How is AI & Machine Learning revolutionizing the Tax Landscape?

By Sean Sutton
Read Time: 2 Minutes
TAINA, regulation changes, W9 form, W8 forms, QI list, treaty changes, digital asset regulations

How is AI & Machine Learning revolutionizing the Tax Landscape?

Over the last decade of evolving regulations in the tax landscape, Artificial Intelligence (AI) and Machine Learning technologies have brought about an intellectual revolution. These innovations have become indispensable tools in the competitive global market. They do not pose a threat, but instead offer a chance to improve operations and enhance efficiency, cost effectiveness, and customer experience.

Tax administrations globally have not ignored this transformation. The adoption of AI and machine learning technologies is a seismic shift reshaping how tax authorities and businesses approach tax compliance. Businesses are realizing the power of digitization. TAINA Technologies helps them modernize their tax processes.


The Global Drive Towards Technological Advancements in Taxation

Tax authorities worldwide are dealing with the same challenges as private companies in updating old technology and automating manual processes. It is part of the journey created by FATCA and CRS; a journey towards greater transparency, efficiency, and accountability. Data-driven insights guide tax authorities and businesses towards a future where taxation fuels growth, not burdens it.

In recent years we have seen many countries and tax authorities quietly evaluate and invest in AI and machine learning solutions to achieve their tax administration goals. These solutions include:


1. Customer facing functions:

Improving the taxpayer/customer experience and service quality. To achieve these goals, AI technology is found in online UI journeys, Q/A chatbots, document recognition, language translations of tax laws, and better communications. Tax authorities and large businesses can deliver quicker outcomes to benefit taxpayers/customers by automating routine tasks.

However, there are risks to full automation. Current limitations with AI supported chatbots include data privacy and security concerns, limits on data from the last few years, and that accuracy of responses dependent on customer prompt quality. Most problematic is the legal risk, such as found with AI 'Hallucination', in which responses are fabricated and represented as fact.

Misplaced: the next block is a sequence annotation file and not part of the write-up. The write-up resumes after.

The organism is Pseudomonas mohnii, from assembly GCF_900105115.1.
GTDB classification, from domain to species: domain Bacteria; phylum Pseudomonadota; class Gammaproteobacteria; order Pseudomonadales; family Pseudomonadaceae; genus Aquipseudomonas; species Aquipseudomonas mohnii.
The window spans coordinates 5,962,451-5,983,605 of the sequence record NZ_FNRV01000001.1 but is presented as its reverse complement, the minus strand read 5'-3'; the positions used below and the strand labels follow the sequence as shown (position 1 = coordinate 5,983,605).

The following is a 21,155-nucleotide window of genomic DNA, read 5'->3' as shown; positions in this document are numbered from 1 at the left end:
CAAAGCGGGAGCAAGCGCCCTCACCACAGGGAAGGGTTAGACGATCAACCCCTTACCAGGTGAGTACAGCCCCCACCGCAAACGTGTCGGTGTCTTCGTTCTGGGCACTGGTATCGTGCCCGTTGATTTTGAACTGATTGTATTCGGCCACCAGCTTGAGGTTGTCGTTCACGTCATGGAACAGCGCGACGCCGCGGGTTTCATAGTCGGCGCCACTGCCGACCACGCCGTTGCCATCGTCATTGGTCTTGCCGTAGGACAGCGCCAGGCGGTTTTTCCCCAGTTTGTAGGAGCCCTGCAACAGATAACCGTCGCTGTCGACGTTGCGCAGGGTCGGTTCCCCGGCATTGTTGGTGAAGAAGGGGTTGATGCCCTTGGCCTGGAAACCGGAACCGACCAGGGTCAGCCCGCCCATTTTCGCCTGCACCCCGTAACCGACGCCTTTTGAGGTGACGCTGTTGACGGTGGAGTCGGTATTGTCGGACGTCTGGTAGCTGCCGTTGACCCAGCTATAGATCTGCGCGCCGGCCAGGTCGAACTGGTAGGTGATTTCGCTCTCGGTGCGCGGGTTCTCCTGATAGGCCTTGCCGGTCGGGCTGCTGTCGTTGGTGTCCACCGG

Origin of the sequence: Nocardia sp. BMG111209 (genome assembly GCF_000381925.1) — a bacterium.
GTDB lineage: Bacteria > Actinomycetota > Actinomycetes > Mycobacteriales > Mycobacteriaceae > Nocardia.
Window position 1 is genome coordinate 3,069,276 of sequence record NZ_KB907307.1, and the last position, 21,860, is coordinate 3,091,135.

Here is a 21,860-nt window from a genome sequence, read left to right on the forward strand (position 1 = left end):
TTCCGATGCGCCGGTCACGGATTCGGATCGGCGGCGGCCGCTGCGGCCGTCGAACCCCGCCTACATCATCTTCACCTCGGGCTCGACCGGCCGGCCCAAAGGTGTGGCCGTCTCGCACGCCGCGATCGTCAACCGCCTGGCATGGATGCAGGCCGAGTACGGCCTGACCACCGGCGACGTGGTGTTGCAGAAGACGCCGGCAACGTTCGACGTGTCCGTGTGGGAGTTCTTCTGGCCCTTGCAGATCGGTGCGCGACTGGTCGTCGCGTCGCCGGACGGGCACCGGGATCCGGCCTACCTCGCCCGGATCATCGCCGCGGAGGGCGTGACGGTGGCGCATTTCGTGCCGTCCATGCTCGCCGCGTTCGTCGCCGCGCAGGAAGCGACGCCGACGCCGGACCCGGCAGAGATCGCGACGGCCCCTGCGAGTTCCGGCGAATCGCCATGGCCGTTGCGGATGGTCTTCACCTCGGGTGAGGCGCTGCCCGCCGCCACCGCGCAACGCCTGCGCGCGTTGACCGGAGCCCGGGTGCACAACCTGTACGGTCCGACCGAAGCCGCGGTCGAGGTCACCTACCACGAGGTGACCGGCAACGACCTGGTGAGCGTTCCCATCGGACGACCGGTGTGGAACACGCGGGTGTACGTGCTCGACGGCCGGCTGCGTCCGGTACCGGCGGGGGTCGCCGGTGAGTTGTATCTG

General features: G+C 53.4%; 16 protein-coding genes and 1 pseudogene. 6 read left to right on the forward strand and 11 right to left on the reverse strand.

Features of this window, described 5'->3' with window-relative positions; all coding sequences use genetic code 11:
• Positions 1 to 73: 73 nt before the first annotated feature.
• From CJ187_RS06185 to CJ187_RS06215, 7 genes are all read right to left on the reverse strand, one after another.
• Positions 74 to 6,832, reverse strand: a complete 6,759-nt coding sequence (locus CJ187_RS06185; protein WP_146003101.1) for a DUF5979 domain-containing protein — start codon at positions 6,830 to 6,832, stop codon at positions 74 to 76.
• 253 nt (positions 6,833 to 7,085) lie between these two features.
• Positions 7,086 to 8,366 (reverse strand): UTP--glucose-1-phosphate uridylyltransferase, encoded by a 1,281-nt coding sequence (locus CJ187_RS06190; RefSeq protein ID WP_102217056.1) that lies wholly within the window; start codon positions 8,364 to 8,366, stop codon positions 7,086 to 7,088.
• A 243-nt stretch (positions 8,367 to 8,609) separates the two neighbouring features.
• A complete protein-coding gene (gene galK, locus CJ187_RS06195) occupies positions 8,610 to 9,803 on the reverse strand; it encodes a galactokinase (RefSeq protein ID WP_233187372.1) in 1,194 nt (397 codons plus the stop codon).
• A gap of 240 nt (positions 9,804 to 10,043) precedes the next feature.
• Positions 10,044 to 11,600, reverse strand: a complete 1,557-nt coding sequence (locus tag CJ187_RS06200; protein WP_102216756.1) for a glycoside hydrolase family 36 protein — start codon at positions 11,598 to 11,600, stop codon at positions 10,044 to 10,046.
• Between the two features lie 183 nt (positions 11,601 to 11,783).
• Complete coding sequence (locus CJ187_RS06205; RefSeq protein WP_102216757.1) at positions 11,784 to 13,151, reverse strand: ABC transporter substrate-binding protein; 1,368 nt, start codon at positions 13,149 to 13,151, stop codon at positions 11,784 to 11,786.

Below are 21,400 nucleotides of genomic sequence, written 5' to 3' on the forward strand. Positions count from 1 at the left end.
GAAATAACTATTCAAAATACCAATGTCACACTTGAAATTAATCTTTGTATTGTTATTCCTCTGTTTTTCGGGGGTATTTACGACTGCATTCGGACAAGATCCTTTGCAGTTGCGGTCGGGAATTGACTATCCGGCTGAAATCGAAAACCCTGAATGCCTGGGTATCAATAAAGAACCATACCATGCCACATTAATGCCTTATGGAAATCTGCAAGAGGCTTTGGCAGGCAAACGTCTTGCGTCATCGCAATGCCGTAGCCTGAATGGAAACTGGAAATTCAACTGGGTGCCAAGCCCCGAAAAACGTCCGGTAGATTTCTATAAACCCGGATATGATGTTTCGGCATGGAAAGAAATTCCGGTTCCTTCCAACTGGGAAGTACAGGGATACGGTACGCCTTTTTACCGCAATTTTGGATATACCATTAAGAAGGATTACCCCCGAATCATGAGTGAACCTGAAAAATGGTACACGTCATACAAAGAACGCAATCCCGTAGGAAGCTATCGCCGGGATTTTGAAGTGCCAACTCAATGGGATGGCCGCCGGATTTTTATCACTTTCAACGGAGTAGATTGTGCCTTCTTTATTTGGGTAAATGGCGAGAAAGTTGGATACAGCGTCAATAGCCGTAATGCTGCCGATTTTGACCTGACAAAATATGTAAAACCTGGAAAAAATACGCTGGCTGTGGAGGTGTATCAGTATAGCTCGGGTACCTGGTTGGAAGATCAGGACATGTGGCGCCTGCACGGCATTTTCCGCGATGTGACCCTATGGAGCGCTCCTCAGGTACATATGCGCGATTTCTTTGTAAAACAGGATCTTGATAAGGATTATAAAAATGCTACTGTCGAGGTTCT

But these deficiencies are not stopping tax authorities from investing in technology. In the US, the recently passed Inflation Reduction Act has allowed the IRS to start their Paperless Processing Initiative, a groundbreaking plan aimed at reducing processing times and expediting refunds. Thanks to this initiative, the IRS has nine taxpayer-facing voicebots in operation, in addition to 10 chatbots. To date, taxpayers with balances due have messaged online with Collection chatbots more than 1.6 million times.


2. Operations functions:

The backbone of compliance for tax authorities and businesses in support of the front office. Implementing new technologies such as Robotic Process Automation (RPA) with AI capabilities removes manual procedures and creates straight through processing. Automating tasks not only improves efficiency, but also reduces costs and increases accuracy.

Again, there are risks with full integration of AI or machine learning. Without transparency and oversight, irreparable harm can fall on the people for whom this technology is intended to help. For example, a self-learning algorithm in the Netherlands, run by the Dutch Tax and Customs Administration, was erroneously labeling childcare benefit claims as fraudulent. The civil servants tasked with reviewing the cases relied on the technology and “rubber-stamped” the erroneous flags over eight years, resulting in thousands of families required to pay back their valid childcare tax claims.

But this Dutch example is not a large enough red flag to stop the investments. Lessons learned from past attempts, as well as security and ethical AI use concern have only encouraged more initiatives. The OECD AI Principles was adopted in 2019 to promote use of AI that is innovative and trustworthy. Dozens of other countries have enhanced their processes with a goal to aid customer facing stakeholders; for example:

  • The IRS continues to roll out more online functionality with the goal to assist stakeholders. Most recently they have announced the release of a free tool for withholding agents to validate the information being reported on form 1042S. The tool performs a quality review of data before the withholding agent submits to the IRS, helping ensure accuracy of information and limiting penalty exposure in the event of audit.